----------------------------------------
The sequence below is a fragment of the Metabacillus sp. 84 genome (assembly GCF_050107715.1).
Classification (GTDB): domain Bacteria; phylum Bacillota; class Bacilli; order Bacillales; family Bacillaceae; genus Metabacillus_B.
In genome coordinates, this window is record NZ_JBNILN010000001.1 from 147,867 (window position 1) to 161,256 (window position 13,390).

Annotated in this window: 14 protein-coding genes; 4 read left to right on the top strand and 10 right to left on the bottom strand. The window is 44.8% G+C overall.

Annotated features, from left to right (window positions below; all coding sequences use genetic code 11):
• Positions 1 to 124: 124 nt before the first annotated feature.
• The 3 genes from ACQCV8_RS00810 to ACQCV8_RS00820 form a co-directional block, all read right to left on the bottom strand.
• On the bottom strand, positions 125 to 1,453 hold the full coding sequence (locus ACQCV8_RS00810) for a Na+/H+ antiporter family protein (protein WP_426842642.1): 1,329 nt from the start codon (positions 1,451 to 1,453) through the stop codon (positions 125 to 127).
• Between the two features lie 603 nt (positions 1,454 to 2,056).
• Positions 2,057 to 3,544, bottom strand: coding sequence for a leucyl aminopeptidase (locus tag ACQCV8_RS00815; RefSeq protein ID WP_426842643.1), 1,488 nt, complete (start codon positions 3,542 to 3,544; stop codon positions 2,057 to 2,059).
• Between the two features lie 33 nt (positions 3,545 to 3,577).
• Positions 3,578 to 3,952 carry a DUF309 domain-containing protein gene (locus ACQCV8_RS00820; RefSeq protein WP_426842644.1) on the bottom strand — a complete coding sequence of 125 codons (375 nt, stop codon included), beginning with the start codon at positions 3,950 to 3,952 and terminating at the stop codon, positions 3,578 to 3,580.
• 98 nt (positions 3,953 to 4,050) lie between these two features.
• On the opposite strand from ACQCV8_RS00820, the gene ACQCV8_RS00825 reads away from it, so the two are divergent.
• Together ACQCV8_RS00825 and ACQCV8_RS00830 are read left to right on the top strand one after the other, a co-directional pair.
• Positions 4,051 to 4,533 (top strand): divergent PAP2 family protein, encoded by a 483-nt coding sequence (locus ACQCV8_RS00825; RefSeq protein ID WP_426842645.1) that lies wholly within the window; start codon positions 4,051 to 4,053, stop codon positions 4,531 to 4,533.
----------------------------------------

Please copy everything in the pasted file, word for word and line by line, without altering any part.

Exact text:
The sequence below is a fragment of the Metabacillus sp. 84 genome (assembly GCF_050107715.1).
Classification (GTDB): domain Bacteria; phylum Bacillota; class Bacilli; order Bacillales; family Bacillaceae; genus Metabacillus_B.
In genome coordinates, this window is record NZ_JBNILN010000001.1 from 147,867 (window position 1) to 161,256 (window position 13,390).

Annotated in this window: 14 protein-coding genes; 4 read left to right on the top strand and 10 right to left on the bottom strand. The window is 44.8% G+C overall.

Annotated features, from left to right (window positions below; all coding sequences use genetic code 11):
• Positions 1 to 124: 124 nt before the first annotated feature.
• The 3 genes from ACQCV8_RS00810 to ACQCV8_RS00820 form a co-directional block, all read right to left on the bottom strand.
• On the bottom strand, positions 125 to 1,453 hold the full coding sequence (locus ACQCV8_RS00810) for a Na+/H+ antiporter family protein (protein WP_426842642.1): 1,329 nt from the start codon (positions 1,451 to 1,453) through the stop codon (positions 125 to 127).
• Between the two features lie 603 nt (positions 1,454 to 2,056).
• Positions 2,057 to 3,544, bottom strand: coding sequence for a leucyl aminopeptidase (locus tag ACQCV8_RS00815; RefSeq protein ID WP_426842643.1), 1,488 nt, complete (start codon positions 3,542 to 3,544; stop codon positions 2,057 to 2,059).
• Between the two features lie 33 nt (positions 3,545 to 3,577).
• Positions 3,578 to 3,952 carry a DUF309 domain-containing protein gene (locus ACQCV8_RS00820; RefSeq protein WP_426842644.1) on the bottom strand — a complete coding sequence of 125 codons (375 nt, stop codon included), beginning with the start codon at positions 3,950 to 3,952 and terminating at the stop codon, positions 3,578 to 3,580.
• 98 nt (positions 3,953 to 4,050) lie between these two features.
• On the opposite strand from ACQCV8_RS00820, the gene ACQCV8_RS00825 reads away from it, so the two are divergent.
• Together ACQCV8_RS00825 and ACQCV8_RS00830 are read left to right on the top strand one after the other, a co-directional pair.
• Positions 4,051 to 4,533 (top strand): divergent PAP2 family protein, encoded by a 483-nt coding sequence (locus ACQCV8_RS00825; RefSeq protein ID WP_426842645.1) that lies wholly within the window; start codon positions 4,051 to 4,053, stop codon positions 4,531 to 4,533.